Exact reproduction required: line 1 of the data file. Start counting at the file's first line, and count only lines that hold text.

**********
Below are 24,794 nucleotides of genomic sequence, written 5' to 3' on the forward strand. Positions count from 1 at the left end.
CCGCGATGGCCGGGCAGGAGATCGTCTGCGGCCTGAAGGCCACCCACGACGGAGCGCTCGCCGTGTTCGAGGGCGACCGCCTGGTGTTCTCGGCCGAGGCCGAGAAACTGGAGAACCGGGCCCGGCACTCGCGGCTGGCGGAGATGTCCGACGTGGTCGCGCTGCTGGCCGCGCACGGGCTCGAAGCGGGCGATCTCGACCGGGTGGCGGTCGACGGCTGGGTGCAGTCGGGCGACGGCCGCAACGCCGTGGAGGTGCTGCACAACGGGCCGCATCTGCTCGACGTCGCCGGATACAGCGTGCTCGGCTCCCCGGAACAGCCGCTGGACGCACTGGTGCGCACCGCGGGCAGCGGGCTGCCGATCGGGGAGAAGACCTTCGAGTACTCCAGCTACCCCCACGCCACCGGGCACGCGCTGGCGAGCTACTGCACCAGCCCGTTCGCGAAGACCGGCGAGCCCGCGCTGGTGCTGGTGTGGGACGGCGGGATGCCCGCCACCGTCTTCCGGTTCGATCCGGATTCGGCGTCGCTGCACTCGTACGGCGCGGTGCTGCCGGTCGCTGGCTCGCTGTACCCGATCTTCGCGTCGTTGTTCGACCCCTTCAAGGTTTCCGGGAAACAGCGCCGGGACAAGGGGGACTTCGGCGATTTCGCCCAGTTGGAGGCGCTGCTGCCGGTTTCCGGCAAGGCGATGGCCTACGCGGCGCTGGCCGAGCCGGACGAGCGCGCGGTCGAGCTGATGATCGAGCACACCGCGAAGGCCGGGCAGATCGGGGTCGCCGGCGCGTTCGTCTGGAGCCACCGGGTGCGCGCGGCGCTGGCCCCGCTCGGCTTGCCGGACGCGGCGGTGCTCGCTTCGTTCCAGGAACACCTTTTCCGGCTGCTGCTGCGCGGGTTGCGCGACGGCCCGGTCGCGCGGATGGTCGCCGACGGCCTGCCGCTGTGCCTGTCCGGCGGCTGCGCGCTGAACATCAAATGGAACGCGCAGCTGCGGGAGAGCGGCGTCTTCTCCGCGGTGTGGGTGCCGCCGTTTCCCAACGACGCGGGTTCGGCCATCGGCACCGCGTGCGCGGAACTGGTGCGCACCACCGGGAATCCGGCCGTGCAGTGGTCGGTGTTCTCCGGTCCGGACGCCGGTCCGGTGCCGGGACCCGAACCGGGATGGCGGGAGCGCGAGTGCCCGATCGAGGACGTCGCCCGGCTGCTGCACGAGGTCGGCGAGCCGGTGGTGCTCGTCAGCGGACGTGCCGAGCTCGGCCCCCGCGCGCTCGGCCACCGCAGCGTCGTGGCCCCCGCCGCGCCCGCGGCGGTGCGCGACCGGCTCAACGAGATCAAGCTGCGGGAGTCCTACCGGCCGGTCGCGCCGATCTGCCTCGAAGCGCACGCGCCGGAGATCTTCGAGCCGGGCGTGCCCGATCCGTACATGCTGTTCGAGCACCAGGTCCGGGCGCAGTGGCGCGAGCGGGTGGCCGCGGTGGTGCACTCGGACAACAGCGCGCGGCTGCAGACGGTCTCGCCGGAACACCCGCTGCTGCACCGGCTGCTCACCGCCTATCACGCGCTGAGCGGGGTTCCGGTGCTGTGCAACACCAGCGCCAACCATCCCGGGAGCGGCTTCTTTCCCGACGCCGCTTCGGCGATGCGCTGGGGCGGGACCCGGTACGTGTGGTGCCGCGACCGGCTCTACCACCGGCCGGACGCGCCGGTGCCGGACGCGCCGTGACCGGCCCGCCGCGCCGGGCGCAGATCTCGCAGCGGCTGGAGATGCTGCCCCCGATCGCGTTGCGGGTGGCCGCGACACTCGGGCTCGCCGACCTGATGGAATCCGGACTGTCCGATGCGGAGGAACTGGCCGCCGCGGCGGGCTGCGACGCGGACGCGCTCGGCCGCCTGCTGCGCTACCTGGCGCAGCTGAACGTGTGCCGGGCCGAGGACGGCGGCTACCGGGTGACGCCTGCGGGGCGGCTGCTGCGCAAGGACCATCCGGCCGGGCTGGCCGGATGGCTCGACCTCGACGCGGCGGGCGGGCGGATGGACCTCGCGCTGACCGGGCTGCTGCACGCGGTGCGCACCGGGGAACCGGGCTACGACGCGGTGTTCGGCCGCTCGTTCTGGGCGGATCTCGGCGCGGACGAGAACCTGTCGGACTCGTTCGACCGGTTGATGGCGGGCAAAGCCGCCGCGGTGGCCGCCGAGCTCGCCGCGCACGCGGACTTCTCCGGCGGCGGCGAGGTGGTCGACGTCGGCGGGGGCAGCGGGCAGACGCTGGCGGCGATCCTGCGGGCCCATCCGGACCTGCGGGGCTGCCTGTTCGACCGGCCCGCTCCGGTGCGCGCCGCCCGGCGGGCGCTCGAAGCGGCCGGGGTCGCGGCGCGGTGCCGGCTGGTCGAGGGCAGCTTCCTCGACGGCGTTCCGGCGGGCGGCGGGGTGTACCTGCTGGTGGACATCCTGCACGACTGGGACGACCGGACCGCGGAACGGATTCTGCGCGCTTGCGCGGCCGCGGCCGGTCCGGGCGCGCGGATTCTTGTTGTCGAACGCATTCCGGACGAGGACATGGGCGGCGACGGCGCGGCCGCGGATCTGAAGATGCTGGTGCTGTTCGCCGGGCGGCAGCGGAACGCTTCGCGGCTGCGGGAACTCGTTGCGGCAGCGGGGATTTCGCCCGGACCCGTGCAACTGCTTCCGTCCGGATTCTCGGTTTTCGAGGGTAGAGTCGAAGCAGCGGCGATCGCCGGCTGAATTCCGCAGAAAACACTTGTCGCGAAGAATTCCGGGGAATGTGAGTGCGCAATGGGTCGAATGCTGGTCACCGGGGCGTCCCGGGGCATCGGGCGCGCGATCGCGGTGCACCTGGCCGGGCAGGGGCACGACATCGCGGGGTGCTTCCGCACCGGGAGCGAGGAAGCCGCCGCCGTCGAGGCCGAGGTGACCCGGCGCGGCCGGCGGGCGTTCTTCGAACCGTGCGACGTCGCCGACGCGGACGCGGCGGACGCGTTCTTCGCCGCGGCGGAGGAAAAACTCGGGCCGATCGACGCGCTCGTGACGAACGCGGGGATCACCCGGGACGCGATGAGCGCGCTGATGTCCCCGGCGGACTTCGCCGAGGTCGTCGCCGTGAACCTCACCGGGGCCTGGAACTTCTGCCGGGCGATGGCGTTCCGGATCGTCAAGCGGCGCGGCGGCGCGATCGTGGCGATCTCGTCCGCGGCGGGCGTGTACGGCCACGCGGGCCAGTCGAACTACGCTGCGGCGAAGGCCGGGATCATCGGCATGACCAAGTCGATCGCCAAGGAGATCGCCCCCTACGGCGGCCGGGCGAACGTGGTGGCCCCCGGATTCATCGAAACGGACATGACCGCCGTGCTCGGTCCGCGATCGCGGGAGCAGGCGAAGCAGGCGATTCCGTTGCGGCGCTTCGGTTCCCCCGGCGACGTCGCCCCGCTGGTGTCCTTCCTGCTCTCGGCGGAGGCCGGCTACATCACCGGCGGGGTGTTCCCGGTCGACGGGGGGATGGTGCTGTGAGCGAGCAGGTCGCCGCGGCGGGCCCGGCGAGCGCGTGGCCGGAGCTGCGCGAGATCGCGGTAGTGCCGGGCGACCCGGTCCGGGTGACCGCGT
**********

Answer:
Below are 24,794 nucleotides of genomic sequence, written 5' to 3' on the forward strand. Positions count from 1 at the left end.